For conspiracy theorists, these are rich days for intrigue. Is baseball punishing Washington's team because the D.C. Council is standing up to the game in its current acrimonious stadium negotiations? Is this how baseball plays hardball with towns that show a backbone? To enter the sport and join the happy monopolists, do you have to kiss the commissioner's ring?
"Please, don't give the people who run this game that much credit for planning anything," one well-placed veteran baseball executive said yesterday. "Bud's trademark is delaying decisions as long as he can. For him, there is no decision that is not too good to be postponed."
Sometimes that dithering, or consensus building, actually works. Right now, it isn't.
The loss of Loaiza is just the latest of many indignities for Washington fans in the last year. All the goodwill that baseball -- the game -- has engendered in this area is constantly undermined by the ill will that is bred by baseball -- the business.
Relations between the town and the sport have become so bad that, for the first time, in recent days there has been talk that baseball might not object if Washington simply abandoned its plans for a gaudy ballpark by the Anacostia River and, instead, constructed a first-rate stadium beside RFK. No, such a ballpark would not have the potential sociological and urban-planning benefits that the mayor's dreams embody. But baseball doesn't care about what's good for the District.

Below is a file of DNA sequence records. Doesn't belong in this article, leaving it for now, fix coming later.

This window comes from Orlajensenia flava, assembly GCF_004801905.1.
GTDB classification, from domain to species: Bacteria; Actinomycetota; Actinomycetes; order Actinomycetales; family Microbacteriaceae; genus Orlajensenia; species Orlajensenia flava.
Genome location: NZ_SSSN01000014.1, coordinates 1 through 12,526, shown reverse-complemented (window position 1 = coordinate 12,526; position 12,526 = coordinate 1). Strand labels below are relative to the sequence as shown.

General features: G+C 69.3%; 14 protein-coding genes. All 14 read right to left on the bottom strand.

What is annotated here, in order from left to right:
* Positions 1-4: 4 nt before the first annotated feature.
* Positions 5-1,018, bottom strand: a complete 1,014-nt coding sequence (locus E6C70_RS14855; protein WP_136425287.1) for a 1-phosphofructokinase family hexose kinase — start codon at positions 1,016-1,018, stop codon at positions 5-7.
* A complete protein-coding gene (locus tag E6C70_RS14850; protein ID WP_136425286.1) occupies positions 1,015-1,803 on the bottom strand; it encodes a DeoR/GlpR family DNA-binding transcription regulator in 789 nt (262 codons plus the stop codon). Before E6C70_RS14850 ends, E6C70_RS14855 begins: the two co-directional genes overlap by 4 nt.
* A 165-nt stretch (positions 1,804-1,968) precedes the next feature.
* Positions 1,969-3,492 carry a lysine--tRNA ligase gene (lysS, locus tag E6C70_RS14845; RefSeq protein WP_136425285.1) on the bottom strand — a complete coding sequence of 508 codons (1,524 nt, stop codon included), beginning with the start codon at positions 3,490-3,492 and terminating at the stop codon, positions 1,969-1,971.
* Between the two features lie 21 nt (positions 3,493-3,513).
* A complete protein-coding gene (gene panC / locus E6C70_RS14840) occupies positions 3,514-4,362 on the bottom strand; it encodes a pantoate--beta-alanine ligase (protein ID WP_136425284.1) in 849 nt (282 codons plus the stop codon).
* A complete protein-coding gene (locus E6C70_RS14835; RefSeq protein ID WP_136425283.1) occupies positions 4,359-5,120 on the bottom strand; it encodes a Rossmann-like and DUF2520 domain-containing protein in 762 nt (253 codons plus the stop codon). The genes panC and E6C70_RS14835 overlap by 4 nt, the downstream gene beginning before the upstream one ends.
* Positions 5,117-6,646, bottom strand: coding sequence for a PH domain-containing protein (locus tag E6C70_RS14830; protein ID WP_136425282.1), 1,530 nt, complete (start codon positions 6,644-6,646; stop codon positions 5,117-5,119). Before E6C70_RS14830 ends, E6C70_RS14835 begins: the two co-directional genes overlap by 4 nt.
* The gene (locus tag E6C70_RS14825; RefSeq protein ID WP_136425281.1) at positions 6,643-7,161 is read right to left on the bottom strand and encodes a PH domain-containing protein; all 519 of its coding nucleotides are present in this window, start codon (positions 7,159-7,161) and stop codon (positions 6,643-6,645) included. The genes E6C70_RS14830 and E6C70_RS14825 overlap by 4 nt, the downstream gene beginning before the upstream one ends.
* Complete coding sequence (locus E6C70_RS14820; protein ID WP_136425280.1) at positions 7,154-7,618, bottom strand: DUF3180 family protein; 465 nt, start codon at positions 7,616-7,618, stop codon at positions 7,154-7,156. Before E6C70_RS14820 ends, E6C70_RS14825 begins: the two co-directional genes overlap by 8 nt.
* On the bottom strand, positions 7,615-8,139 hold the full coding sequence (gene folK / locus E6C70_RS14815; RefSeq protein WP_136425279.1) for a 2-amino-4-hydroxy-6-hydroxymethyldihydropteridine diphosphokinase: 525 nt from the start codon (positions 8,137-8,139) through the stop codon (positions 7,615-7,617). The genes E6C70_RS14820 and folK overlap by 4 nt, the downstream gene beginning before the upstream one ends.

"It's an urban myth that new ballparks have to be like Camden Yards, with restaurants and entertainment nearby, in order to be successful," one baseball executive said. "Look at Anaheim, Dodger Stadium and Yankee Stadium. Those are three of the biggest drawing ballparks in baseball. Is there any gentrified urban infrastructure near any of them?"
On a bitter day for baseball in the District, it's a sobering, but possibly useful, thought.